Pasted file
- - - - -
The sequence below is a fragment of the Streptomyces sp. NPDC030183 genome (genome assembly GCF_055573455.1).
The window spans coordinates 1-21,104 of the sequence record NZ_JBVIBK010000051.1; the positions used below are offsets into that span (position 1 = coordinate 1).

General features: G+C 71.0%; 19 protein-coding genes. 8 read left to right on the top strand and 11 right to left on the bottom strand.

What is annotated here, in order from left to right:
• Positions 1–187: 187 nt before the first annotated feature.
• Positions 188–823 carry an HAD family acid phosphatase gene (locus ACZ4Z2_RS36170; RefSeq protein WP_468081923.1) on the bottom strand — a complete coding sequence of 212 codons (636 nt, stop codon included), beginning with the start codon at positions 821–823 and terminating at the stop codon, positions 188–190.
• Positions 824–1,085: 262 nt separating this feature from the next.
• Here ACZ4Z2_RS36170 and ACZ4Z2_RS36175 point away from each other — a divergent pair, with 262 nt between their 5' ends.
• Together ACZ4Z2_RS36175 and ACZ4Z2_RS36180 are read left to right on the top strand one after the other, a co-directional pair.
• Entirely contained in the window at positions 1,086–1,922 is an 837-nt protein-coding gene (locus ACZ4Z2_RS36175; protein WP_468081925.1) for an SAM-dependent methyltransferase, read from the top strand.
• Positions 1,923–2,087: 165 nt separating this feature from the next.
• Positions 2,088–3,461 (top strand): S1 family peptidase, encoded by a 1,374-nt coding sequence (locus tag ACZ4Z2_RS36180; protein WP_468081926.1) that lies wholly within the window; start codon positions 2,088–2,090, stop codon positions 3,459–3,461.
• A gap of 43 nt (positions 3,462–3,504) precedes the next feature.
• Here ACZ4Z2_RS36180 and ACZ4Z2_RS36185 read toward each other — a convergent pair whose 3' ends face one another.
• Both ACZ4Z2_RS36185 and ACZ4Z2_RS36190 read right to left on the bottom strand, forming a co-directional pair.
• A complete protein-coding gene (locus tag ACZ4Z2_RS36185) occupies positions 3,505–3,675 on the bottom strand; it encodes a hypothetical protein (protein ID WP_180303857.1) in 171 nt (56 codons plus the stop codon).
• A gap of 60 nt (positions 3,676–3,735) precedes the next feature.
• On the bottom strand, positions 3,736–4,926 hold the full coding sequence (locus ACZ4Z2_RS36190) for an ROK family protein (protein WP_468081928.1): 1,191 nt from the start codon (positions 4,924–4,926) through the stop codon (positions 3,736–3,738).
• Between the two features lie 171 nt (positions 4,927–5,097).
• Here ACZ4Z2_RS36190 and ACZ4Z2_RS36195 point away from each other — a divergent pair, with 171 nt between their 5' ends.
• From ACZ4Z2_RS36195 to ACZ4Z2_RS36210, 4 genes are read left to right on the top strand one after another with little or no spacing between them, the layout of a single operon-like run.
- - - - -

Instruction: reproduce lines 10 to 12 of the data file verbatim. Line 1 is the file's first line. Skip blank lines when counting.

• Entirely contained in the window at positions 1,086–1,922 is an 837-nt protein-coding gene (locus ACZ4Z2_RS36175; protein WP_468081925.1) for an SAM-dependent methyltransferase, read from the top strand.
• Positions 1,923–2,087: 165 nt separating this feature from the next.
• Positions 2,088–3,461 (top strand): S1 family peptidase, encoded by a 1,374-nt coding sequence (locus tag ACZ4Z2_RS36180; protein WP_468081926.1) that lies wholly within the window; start codon positions 2,088–2,090, stop codon positions 3,459–3,461.